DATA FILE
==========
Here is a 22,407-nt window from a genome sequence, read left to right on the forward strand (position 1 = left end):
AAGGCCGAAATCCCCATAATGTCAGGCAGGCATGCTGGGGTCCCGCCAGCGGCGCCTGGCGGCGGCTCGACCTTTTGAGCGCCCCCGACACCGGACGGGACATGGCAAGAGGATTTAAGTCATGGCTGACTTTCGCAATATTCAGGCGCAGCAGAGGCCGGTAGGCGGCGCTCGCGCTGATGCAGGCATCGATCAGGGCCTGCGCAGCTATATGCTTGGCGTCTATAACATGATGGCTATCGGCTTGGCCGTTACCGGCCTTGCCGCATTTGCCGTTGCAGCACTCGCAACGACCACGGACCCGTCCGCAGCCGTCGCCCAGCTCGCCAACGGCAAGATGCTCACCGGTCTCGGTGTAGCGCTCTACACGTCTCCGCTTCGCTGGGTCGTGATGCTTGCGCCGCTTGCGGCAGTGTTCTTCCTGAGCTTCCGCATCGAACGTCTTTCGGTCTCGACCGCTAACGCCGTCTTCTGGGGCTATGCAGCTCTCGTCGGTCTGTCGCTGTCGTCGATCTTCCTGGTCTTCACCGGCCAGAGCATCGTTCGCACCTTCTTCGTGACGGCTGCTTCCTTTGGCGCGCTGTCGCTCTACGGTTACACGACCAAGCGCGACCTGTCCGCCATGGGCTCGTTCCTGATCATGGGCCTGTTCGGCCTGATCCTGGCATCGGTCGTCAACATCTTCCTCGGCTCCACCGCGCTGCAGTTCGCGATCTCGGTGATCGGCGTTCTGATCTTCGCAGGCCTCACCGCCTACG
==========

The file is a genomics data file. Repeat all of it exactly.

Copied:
Here is a 22,407-nt window from a genome sequence, read left to right on the forward strand (position 1 = left end):
AAGGCCGAAATCCCCATAATGTCAGGCAGGCATGCTGGGGTCCCGCCAGCGGCGCCTGGCGGCGGCTCGACCTTTTGAGCGCCCCCGACACCGGACGGGACATGGCAAGAGGATTTAAGTCATGGCTGACTTTCGCAATATTCAGGCGCAGCAGAGGCCGGTAGGCGGCGCTCGCGCTGATGCAGGCATCGATCAGGGCCTGCGCAGCTATATGCTTGGCGTCTATAACATGATGGCTATCGGCTTGGCCGTTACCGGCCTTGCCGCATTTGCCGTTGCAGCACTCGCAACGACCACGGACCCGTCCGCAGCCGTCGCCCAGCTCGCCAACGGCAAGATGCTCACCGGTCTCGGTGTAGCGCTCTACACGTCTCCGCTTCGCTGGGTCGTGATGCTTGCGCCGCTTGCGGCAGTGTTCTTCCTGAGCTTCCGCATCGAACGTCTTTCGGTCTCGACCGCTAACGCCGTCTTCTGGGGCTATGCAGCTCTCGTCGGTCTGTCGCTGTCGTCGATCTTCCTGGTCTTCACCGGCCAGAGCATCGTTCGCACCTTCTTCGTGACGGCTGCTTCCTTTGGCGCGCTGTCGCTCTACGGTTACACGACCAAGCGCGACCTGTCCGCCATGGGCTCGTTCCTGATCATGGGCCTGTTCGGCCTGATCCTGGCATCGGTCGTCAACATCTTCCTCGGCTCCACCGCGCTGCAGTTCGCGATCTCGGTGATCGGCGTTCTGATCTTCGCAGGCCTCACCGCCTACG